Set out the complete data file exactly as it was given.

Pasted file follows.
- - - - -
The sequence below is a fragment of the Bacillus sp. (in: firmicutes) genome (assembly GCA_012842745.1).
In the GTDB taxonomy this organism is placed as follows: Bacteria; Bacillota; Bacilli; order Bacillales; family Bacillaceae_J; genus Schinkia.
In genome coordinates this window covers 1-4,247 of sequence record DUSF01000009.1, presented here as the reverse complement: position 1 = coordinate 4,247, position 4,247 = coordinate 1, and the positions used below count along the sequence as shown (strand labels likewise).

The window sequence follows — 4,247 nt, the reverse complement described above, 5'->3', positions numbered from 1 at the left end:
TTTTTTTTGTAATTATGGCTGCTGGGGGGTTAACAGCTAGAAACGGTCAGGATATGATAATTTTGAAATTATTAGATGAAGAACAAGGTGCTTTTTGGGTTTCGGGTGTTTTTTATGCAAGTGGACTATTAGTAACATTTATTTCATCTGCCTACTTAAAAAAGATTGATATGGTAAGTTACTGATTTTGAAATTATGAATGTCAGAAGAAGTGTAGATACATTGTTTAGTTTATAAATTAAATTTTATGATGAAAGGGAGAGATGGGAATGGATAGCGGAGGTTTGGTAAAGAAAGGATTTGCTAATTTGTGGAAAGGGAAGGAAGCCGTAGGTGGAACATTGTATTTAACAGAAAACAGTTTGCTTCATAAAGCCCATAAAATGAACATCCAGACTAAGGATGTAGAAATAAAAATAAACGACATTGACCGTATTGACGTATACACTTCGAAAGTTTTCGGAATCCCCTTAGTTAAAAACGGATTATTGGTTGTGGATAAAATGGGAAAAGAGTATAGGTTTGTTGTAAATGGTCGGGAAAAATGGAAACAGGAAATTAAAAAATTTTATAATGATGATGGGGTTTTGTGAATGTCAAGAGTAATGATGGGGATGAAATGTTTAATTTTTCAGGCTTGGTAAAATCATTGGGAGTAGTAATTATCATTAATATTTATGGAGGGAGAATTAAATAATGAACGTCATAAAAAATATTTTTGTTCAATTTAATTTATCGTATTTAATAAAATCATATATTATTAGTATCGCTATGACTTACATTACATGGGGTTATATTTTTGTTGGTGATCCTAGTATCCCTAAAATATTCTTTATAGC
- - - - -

The sequence below is a fragment of the Bacillus sp. (in: firmicutes) genome (assembly GCA_012842745.1).
In the GTDB taxonomy this organism is placed as follows: Bacteria; Bacillota; Bacilli; order Bacillales; family Bacillaceae_J; genus Schinkia.
In genome coordinates this window covers 1-4,247 of sequence record DUSF01000009.1, presented here as the reverse complement: position 1 = coordinate 4,247, position 4,247 = coordinate 1, and the positions used below count along the sequence as shown (strand labels likewise).

The window sequence follows — 4,247 nt, the reverse complement described above, 5'->3', positions numbered from 1 at the left end:
TTTTTTTTGTAATTATGGCTGCTGGGGGGTTAACAGCTAGAAACGGTCAGGATATGATAATTTTGAAATTATTAGATGAAGAACAAGGTGCTTTTTGGGTTTCGGGTGTTTTTTATGCAAGTGGACTATTAGTAACATTTATTTCATCTGCCTACTTAAAAAAGATTGATATGGTAAGTTACTGATTTTGAAATTATGAATGTCAGAAGAAGTGTAGATACATTGTTTAGTTTATAAATTAAATTTTATGATGAAAGGGAGAGATGGGAATGGATAGCGGAGGTTTGGTAAAGAAAGGATTTGCTAATTTGTGGAAAGGGAAGGAAGCCGTAGGTGGAACATTGTATTTAACAGAAAACAGTTTGCTTCATAAAGCCCATAAAATGAACATCCAGACTAAGGATGTAGAAATAAAAATAAACGACATTGACCGTATTGACGTATACACTTCGAAAGTTTTCGGAATCCCCTTAGTTAAAAACGGATTATTGGTTGTGGATAAAATGGGAAAAGAGTATAGGTTTGTTGTAAATGGTCGGGAAAAATGGAAACAGGAAATTAAAAAATTTTATAATGATGATGGGGTTTTGTGAATGTCAAGAGTAATGATGGGGATGAAATGTTTAATTTTTCAGGCTTGGTAAAATCATTGGGAGTAGTAATTATCATTAATATTTATGGAGGGAGAATTAAATAATGAACGTCATAAAAAATATTTTTGTTCAATTTAATTTATCGTATTTAATAAAATCATATATTATTAGTATCGCTATGACTTACATTACATGGGGTTATATTTTTGTTGGTGATCCTAGTATCCCTAAAATATTCTTTATAGC